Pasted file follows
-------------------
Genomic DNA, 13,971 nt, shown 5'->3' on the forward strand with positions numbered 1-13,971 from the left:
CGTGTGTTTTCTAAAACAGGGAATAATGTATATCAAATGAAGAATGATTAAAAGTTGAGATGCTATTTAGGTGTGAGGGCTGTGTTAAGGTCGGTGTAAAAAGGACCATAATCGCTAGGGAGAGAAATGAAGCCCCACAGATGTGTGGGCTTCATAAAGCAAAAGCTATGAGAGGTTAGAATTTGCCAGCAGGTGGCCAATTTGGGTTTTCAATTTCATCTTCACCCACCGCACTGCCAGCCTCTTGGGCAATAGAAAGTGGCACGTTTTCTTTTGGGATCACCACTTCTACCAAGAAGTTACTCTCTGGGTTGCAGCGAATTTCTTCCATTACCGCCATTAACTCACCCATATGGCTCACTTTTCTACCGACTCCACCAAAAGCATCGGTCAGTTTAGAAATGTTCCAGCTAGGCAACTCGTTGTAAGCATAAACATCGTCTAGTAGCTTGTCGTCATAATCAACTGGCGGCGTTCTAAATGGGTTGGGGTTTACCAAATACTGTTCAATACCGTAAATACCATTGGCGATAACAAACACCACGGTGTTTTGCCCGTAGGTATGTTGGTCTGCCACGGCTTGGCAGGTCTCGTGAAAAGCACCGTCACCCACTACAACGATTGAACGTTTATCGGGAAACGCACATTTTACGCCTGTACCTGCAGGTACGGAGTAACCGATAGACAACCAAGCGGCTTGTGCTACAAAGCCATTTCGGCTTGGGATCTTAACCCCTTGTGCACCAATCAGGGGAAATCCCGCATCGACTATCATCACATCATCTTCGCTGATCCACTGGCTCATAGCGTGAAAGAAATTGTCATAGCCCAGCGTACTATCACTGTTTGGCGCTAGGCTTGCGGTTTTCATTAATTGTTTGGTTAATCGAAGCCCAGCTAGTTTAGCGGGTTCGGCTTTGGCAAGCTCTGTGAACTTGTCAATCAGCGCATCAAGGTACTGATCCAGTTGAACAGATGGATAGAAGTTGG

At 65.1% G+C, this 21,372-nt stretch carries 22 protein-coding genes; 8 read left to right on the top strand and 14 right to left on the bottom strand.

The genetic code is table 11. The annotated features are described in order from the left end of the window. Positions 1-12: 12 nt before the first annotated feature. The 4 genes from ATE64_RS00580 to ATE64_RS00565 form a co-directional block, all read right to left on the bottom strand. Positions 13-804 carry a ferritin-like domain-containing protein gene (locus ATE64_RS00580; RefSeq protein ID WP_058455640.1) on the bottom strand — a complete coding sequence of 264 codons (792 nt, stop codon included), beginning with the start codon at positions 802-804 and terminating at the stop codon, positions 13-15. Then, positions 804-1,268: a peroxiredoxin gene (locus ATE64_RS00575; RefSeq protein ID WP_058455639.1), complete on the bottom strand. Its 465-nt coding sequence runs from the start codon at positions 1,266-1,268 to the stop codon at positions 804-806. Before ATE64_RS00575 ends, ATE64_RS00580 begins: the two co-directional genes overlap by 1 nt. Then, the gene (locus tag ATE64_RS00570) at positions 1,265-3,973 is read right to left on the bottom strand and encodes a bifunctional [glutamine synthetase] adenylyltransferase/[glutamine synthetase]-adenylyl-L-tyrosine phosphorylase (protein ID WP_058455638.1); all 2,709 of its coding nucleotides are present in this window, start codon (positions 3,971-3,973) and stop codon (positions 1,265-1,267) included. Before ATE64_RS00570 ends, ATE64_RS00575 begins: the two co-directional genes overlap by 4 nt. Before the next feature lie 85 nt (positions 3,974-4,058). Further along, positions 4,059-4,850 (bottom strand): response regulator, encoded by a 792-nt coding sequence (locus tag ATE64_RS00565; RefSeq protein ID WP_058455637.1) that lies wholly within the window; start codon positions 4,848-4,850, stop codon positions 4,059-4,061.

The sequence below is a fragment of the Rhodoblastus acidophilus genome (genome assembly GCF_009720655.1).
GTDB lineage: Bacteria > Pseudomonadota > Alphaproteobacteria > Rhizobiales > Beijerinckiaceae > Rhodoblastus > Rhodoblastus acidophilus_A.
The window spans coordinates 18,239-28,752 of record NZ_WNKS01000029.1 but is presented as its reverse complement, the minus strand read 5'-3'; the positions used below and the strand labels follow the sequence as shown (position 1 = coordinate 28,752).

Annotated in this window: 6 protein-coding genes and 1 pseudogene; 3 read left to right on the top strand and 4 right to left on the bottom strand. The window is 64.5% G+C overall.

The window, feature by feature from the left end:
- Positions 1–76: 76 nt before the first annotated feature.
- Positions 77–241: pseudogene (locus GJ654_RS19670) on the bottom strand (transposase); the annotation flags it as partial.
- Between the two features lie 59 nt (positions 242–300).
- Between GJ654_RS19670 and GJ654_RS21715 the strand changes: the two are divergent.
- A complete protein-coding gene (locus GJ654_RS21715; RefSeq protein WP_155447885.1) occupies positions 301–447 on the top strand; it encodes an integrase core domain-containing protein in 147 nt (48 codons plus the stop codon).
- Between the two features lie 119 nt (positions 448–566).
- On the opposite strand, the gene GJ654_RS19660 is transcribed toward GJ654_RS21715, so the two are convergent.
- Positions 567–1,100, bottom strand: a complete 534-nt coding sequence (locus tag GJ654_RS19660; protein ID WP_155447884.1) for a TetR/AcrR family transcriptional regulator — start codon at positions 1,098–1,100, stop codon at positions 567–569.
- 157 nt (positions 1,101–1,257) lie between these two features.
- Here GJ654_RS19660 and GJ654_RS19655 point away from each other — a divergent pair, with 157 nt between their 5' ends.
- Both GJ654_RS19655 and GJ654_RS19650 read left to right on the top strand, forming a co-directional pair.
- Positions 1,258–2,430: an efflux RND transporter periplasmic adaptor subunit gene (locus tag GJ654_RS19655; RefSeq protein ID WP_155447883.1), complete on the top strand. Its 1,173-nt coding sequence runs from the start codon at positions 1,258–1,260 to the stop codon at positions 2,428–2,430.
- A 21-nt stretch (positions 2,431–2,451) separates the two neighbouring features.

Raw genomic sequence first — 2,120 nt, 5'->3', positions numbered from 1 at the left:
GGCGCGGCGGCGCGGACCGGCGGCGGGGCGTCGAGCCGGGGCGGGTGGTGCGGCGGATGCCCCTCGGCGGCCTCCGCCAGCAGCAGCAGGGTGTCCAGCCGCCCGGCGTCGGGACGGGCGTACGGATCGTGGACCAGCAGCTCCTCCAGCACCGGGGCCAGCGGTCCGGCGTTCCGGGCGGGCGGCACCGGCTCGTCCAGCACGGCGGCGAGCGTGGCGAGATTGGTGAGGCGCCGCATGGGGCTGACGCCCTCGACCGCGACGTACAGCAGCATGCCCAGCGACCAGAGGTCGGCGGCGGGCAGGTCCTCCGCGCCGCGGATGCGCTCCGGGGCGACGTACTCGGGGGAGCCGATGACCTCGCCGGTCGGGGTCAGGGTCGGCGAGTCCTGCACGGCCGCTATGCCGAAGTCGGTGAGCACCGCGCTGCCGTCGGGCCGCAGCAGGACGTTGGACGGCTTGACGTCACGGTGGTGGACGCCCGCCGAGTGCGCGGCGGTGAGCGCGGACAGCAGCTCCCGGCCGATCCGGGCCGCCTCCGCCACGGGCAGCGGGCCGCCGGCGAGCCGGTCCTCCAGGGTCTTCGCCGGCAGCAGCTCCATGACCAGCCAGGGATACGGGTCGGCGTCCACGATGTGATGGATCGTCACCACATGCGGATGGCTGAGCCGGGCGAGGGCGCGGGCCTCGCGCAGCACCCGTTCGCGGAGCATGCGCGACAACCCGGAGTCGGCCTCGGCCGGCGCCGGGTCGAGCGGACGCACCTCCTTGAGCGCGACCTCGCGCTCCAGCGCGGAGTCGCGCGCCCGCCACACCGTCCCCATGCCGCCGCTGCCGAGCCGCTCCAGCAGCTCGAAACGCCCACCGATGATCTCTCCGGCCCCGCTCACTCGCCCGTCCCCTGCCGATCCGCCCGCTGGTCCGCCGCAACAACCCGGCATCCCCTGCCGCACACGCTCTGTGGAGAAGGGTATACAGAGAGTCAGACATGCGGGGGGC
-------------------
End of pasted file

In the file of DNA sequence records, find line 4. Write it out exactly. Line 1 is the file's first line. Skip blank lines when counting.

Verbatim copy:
The genetic code is table 11. The annotated features are described in order from the left end of the window. Positions 1-12: 12 nt before the first annotated feature. The 4 genes from ATE64_RS00580 to ATE64_RS00565 form a co-directional block, all read right to left on the bottom strand. Positions 13-804 carry a ferritin-like domain-containing protein gene (locus ATE64_RS00580; RefSeq protein ID WP_058455640.1) on the bottom strand — a complete coding sequence of 264 codons (792 nt, stop codon included), beginning with the start codon at positions 802-804 and terminating at the stop codon, positions 13-15. Then, positions 804-1,268: a peroxiredoxin gene (locus ATE64_RS00575; RefSeq protein ID WP_058455639.1), complete on the bottom strand. Its 465-nt coding sequence runs from the start codon at positions 1,266-1,268 to the stop codon at positions 804-806. Before ATE64_RS00575 ends, ATE64_RS00580 begins: the two co-directional genes overlap by 1 nt. Then, the gene (locus tag ATE64_RS00570) at positions 1,265-3,973 is read right to left on the bottom strand and encodes a bifunctional [glutamine synthetase] adenylyltransferase/[glutamine synthetase]-adenylyl-L-tyrosine phosphorylase (protein ID WP_058455638.1); all 2,709 of its coding nucleotides are present in this window, start codon (positions 3,971-3,973) and stop codon (positions 1,265-1,267) included. Before ATE64_RS00570 ends, ATE64_RS00575 begins: the two co-directional genes overlap by 4 nt. Before the next feature lie 85 nt (positions 3,974-4,058). Further along, positions 4,059-4,850 (bottom strand): response regulator, encoded by a 792-nt coding sequence (locus tag ATE64_RS00565; RefSeq protein ID WP_058455637.1) that lies wholly within the window; start codon positions 4,848-4,850, stop codon positions 4,059-4,061.